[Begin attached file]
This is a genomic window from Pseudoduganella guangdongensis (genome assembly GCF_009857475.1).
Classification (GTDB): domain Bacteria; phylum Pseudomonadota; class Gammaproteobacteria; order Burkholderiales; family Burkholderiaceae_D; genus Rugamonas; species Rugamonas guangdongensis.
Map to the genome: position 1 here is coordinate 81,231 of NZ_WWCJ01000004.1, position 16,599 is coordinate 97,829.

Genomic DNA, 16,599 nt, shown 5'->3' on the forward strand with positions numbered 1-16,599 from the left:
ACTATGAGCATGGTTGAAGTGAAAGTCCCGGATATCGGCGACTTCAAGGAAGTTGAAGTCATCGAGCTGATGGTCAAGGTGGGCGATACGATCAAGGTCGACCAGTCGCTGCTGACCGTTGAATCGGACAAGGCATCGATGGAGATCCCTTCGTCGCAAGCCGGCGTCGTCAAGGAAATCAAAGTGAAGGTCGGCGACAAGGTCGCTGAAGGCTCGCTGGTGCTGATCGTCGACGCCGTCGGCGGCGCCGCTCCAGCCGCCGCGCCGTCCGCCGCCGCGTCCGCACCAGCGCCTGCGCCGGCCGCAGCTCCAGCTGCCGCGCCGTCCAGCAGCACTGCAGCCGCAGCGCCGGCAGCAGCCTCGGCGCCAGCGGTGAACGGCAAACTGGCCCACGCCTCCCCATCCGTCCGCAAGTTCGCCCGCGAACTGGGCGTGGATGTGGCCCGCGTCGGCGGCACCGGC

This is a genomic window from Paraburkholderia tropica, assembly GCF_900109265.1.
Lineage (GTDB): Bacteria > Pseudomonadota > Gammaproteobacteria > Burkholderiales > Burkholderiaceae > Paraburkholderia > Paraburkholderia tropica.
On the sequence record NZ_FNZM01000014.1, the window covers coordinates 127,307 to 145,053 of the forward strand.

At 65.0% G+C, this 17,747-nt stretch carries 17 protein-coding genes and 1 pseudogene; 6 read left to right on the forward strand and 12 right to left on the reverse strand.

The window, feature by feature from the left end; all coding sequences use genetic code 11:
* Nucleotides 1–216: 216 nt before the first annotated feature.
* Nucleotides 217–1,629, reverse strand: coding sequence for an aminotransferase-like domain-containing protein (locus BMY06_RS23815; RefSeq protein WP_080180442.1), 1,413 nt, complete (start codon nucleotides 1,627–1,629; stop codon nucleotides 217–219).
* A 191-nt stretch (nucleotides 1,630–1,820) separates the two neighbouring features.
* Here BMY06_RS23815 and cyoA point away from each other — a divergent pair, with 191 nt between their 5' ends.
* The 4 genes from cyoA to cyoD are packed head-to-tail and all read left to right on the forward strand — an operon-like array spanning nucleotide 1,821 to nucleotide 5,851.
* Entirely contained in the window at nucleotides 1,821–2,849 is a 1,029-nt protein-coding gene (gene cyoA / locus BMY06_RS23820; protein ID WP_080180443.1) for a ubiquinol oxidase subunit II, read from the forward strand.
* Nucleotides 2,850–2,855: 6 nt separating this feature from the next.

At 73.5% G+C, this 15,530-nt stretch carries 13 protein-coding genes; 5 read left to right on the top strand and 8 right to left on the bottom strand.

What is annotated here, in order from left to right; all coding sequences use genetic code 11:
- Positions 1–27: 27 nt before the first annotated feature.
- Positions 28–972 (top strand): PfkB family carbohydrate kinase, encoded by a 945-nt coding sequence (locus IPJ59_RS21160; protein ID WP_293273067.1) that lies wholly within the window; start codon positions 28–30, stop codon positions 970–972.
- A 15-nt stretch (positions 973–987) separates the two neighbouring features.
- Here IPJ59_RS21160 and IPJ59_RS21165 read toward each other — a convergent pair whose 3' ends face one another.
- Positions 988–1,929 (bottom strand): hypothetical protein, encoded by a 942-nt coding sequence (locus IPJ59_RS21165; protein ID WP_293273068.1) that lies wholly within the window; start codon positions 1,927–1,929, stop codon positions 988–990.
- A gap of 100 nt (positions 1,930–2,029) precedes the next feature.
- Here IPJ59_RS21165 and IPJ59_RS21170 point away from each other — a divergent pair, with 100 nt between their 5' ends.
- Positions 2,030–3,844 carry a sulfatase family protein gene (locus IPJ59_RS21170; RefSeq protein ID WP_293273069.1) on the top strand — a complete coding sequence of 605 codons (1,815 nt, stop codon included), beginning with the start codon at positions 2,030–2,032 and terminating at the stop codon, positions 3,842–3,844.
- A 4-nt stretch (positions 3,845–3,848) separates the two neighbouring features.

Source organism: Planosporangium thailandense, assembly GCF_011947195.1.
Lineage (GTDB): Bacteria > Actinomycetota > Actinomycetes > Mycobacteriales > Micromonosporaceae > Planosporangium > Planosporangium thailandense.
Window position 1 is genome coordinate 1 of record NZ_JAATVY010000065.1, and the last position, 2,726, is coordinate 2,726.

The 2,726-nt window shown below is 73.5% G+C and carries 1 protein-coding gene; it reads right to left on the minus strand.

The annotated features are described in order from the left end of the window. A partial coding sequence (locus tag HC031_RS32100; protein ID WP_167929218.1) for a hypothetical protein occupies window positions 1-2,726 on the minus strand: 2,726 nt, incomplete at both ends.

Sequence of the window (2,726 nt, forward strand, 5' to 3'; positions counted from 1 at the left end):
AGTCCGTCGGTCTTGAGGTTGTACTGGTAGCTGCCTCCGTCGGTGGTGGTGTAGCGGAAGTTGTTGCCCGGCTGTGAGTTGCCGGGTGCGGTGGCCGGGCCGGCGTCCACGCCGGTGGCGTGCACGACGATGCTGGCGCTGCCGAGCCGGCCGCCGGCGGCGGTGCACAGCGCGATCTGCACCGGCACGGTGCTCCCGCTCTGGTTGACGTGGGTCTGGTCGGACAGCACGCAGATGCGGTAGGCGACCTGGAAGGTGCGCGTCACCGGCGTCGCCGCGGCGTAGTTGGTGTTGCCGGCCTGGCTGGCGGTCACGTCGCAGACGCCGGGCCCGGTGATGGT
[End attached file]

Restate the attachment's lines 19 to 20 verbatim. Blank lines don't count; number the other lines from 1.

What is annotated here, in order from left to right; all coding sequences use genetic code 11:
- Positions 1–27: 27 nt before the first annotated feature.